Although the use of standstill agreements is common, and in the right context they may be entirely appropriate, we would not recommend that parties use them to try to “stop” the six-month clock from running in 1975 Act claims: such applications are between the Court and the applicant, and seeking to oust the Court’s involvement risks incurring the wrath of the judiciary and significant disadvantage as a consequence. A better approach would be for a party to protect its position by issuing proceedings ‘in time’ and then agreeing (with the Court’s permission) a temporary ‘stay’ or suspension of proceedings to enable settlement or other discussions to take place.
If you would like to read more about these two cases and the Court’s justification for their decision, Leticia Jennings and Victoria Bos have compiled an article examining the approach in each of these cases which was published in our Summer 2019 Charity and Social Enterprise Update.
The full article can be found here.
Practical Law’s new practice note: ‘Wills: drafting gifts to charity’
Some of you may be aware that Thompson Reuters Practical Law has recently released a new practice note on drafting gifts to charities in Wills. Thompson Reuters Practical Law is a popular and well regarded legal database and it is likely that many solicitors drafting Wills for your legators will use this resource.
The guidance covers a range of useful topics including: identifying the charity, IHT, gifts for specific purposes, receipts and substitution if a charity no longer exists and points to their more in-depth resources for clarification of the most complex subjects, such as the knotty Re Benham and Re Ratcliffe issues in relation to bearing IHT.
Readers will also be pleased to hear that the note recommends professionals engage with charities, and to encourage their clients to do the same which we thoroughly support. This is particularly useful in making sure the charity is correctly identified in the Will and where donors want to consider leaving a restricted legacy.
Bates Wells’ latest Legacies outing
Thank you to everyone who attended our recent Legacies event on 24 June and helped to make the event such a wonderful success. ‘When to look a gift horse in the mouth: legacies and ethical and reputational risks revisited’ built on our headline session at the ILM conference in 2018 and looked at when charities might consider when choosing to reject or return a legacy for ethical and reputational reasons and when to involve the Charity Commission.
With charities facing ever increasing scrutiny of the gifts they receive, following the Presidents Club scandal and the Sackler Trust attention in the media, the session touched on a number of tricky but important issues. We were delighted to be joined by Rebecca Massey and Sianne Haldane from Cancer Research UK, and James Stebbings from MacMillan Cancer Support, who were able to provide us with some background on how their charities balance the considerations which apply to potentially controversial gifts.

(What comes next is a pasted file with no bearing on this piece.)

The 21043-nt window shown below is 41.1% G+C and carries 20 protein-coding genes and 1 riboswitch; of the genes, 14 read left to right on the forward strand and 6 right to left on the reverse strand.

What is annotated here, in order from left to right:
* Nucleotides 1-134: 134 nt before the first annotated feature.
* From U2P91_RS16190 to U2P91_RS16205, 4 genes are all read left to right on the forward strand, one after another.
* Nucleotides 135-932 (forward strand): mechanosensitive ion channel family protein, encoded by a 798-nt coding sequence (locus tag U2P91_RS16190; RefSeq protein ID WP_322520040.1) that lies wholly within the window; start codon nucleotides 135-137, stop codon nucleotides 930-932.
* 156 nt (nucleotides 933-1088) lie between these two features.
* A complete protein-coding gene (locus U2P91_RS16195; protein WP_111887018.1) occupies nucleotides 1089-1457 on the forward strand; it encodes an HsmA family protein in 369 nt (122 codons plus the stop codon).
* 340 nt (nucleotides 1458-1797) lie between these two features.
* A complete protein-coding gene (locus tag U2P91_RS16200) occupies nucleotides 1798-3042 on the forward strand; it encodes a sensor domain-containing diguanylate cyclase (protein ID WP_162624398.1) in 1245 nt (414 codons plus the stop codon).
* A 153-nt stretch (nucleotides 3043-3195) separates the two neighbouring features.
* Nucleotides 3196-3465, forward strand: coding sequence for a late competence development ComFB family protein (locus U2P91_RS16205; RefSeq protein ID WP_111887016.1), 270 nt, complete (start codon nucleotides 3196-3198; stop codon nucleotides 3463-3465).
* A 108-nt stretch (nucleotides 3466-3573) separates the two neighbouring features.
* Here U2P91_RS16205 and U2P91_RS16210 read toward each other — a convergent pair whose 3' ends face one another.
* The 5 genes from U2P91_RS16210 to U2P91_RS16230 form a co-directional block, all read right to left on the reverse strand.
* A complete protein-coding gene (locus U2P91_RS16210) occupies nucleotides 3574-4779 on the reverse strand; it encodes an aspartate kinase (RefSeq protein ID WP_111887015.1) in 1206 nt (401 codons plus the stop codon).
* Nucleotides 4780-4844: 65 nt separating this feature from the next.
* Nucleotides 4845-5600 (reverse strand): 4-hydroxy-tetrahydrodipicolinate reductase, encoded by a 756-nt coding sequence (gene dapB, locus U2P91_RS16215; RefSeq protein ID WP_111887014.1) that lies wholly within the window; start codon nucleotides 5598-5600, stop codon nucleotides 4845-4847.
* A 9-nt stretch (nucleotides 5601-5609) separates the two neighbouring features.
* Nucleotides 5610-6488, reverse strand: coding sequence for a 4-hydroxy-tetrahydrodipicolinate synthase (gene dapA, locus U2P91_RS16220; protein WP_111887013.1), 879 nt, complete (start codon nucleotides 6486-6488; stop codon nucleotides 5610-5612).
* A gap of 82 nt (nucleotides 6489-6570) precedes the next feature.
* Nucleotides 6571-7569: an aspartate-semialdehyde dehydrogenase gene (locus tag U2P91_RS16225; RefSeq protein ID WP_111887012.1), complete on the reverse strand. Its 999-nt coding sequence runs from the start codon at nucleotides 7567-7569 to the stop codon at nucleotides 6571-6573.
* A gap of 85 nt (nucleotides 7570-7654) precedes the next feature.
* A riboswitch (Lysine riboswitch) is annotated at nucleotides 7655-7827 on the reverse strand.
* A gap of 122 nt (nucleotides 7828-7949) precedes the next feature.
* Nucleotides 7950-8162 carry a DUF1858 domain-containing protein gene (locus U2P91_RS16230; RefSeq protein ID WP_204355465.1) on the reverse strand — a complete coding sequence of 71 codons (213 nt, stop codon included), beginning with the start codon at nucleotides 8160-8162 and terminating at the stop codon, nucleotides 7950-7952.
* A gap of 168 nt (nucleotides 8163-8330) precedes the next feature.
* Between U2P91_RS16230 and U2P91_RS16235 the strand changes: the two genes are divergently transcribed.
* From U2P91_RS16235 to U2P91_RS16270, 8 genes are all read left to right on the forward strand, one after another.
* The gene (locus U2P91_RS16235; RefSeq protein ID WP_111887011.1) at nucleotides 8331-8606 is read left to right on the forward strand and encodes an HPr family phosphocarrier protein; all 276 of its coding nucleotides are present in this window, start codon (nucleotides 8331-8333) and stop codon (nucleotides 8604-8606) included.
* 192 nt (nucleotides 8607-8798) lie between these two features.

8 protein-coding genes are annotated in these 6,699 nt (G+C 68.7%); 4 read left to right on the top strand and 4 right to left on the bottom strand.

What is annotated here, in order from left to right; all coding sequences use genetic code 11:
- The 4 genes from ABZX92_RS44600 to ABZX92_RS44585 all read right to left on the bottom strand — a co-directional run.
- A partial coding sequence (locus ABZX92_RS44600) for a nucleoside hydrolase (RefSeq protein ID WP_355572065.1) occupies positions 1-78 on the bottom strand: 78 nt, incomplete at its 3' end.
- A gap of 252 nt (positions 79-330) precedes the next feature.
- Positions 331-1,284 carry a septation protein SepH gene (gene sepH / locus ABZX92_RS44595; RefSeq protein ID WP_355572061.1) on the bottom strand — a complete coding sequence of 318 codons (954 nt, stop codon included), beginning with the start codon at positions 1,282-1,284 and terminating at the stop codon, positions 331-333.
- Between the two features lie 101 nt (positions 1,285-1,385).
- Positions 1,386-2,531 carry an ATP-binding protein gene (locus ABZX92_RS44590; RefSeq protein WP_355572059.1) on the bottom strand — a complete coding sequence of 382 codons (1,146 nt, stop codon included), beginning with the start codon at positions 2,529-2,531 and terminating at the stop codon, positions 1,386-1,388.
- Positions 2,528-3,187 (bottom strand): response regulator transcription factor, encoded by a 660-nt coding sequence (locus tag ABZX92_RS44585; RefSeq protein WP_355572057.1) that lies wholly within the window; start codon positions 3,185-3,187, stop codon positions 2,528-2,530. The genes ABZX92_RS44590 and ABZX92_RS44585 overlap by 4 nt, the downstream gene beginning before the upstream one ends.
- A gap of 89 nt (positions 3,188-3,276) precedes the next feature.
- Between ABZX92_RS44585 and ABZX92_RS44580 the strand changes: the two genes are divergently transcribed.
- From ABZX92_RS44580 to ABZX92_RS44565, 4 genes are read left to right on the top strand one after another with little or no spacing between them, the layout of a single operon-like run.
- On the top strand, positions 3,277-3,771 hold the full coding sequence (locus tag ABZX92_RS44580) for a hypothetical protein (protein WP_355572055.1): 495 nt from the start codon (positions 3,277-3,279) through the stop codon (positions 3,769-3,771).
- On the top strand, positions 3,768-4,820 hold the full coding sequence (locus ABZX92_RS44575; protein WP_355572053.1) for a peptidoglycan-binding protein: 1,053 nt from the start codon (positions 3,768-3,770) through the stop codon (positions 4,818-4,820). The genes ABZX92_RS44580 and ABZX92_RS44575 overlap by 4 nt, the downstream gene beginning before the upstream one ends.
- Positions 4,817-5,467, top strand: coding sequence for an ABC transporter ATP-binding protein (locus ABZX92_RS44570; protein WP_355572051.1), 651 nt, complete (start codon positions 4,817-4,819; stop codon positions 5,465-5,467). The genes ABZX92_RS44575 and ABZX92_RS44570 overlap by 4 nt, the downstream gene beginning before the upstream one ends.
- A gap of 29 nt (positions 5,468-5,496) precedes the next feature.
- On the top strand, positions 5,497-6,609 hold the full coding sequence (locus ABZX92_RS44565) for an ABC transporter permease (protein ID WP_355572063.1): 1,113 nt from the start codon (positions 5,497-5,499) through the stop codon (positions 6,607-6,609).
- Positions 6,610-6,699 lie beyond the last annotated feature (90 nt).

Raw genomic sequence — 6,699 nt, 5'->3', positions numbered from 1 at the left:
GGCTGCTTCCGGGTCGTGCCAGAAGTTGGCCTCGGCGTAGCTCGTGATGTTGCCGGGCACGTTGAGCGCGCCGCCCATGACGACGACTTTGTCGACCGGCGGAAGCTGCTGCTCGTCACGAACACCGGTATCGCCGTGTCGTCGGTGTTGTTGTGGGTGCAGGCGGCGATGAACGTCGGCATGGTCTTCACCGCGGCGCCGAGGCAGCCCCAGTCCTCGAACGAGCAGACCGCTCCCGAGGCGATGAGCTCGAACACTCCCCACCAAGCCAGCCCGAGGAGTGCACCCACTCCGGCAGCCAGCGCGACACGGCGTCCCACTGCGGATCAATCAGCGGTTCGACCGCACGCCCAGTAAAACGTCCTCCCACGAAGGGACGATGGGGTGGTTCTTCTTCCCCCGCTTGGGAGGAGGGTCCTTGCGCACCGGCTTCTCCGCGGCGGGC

We were also delighted to be joined by Kirsty Weakley of Civil Society who was able to give us a journalist’s perspective and some practical tips on how to ensure charities are prepared for any media attention which may arise.
Some of the key issues discussed at the event were:
- when to carry out due diligence on donors when receiving legacies;
- what a good gift acceptance policy should include;
- key considerations when deciding whether to accept or reject a legacy;
- how to refuse, reject or return a legacy;
- documenting the decision making process;
- the importance of protecting reputation and making sure charities are prepared with a positive PR response;
We had some wonderful feedback which we are very grateful for, with attendees describing the event as:
“Very informative, it was a good follow on from ILM 2018”
“Very good – a lot of food for through particularly around policies which we may need to put in place”
“Great to hear how other charities handle these issues and check our policies are sufficiently robust”
We hope that everyone who attended enjoyed the event. If you were unable to attend and would like a copy of the slides, please email Victoria.
Please do keep your eyes peeled for our next events and updates.
This information is necessarily of a general nature and doesn’t constitute legal advice. This is not a substitute for formal legal advice, given in the context of full information under an engagement with Bates Wells.
All content on this page is correct as of July 9, 2019.